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Pac-12 Football Players Primed for a Breakout in 2014

Kyle KensingContributor IJanuary 16, 2014

Pac-12 Football Players Primed for a Breakout in 2014

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    Otto Greule Jr/Getty Images

    Graduation and departure to the NFL this offseason means a new cast of stars will emerge in the Pac-12 in 2014. 

    Breakout stars can come from just about anywhere. They might be reserves who played second fiddle, redshirts or incoming recruits. Stanford rumbled its way to a second straight conference championship in 2013 with a breakout star who spent the prior year playing baseball. 

    The emergence of such new playmakers is part of what makes college football so exciting. And, like so many other qualities of the game, it can be unpredictable. 

    Nevertheless, a few Pac-12 players have the attributes that suggest star quality and the potential for truly breakout performances next season. 

RB Barry Sanders Jr, Stanford

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    Barry Sanders Jr. has some big shoes to fill—not simply because he shares a name with the greatest college running back of all time, who also happens to be his father, but also because of the impressive line of players in his position that preceded him at Stanford.   

    Stanford's offense in the Jim Harbaugh-David Shaw era has fostered some impressive running backs. Toby Gerhart was a Heisman Trophy finalist in 2009, Stepfan Taylor flourished in his three seasons as the feature back, and Tyler Gaffney rolled off more than 1,700 yards and scored 21 touchdowns in the role this season.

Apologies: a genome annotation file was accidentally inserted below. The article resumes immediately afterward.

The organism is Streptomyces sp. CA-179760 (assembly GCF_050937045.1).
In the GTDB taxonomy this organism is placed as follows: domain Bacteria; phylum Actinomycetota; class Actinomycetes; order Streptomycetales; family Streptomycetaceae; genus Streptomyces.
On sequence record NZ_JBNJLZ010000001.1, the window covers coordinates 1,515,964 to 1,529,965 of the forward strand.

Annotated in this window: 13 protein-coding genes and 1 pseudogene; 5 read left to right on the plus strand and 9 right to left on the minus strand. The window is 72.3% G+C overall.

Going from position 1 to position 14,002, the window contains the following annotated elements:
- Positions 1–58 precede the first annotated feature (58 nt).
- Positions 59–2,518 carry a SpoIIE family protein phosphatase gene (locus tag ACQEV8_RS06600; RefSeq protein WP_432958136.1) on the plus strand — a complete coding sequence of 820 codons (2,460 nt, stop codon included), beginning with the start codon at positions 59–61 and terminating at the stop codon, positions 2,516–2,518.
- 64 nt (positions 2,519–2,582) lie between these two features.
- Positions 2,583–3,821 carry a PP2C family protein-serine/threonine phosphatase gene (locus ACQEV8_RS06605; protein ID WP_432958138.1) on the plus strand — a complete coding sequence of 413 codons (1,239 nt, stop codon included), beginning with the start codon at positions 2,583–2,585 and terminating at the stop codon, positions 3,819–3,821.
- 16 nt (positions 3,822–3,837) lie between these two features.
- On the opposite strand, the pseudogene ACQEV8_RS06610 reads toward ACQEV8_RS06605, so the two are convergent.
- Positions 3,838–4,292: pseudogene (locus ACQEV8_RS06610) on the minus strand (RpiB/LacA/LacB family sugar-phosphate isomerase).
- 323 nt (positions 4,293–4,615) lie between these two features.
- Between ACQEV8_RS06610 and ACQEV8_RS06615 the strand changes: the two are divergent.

The Cardinal have always had an answer when one of their elite backs leaves the program, and Sanders could emerge as the next one.  

WR Trey Griffey, Arizona

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    Crystal LoGiudice-USA TODAY Spor

    Another addition to the Pac-12 in the 2012 prep signing class from Hall of Fame stock is Arizona's Trey Griffey. Griffey didn't catch a pass in his redshirt freshman season until Nov. 16, but the son of legendary baseball star Ken Griffey Jr. started to click down the stretch. 

    He caught at least three passes in each of the Wildcats' final four games, establishing himself as a long target to complement smaller, speedy receivers Samajie Grant and Nate Phillips. 

    Arizona's rout of Boston College in the AdvoCare V100 Bowl was Griffey's coming out party. He hauled in his first two collegiate touchdowns, both on spectacular plays in the end zone. 

DB Damarious Randall, Arizona State

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    Damarious Randall may have already broken out in his debut season at Arizona State, recording 71 tackles and intercepting three passes. But with All-Conference selections Alden Darby, Osahon Irabor and Robert Nelson all exhausting their eligibility, Randall becomes the unquestioned star of the Sun Devils' secondary. 

    He came on strong at the end of the season, grabbing two of his interceptions in late-November Pac-12 games against Oregon State and rival Arizona. He was also instrumental in the Sun Devils' defeat of UCLA, which sealed their Pac-12 South crown. 

    Among Randall's strengths is his nose for the ball. Losing the combined 13 interceptions for which Darby, Irabor and Nelson accounted, Arizona State is going to need Randall to continue to exploit quarterbacks' mistakes in 2014. 

RB Paul Perkins, UCLA

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    Harry How/Getty Images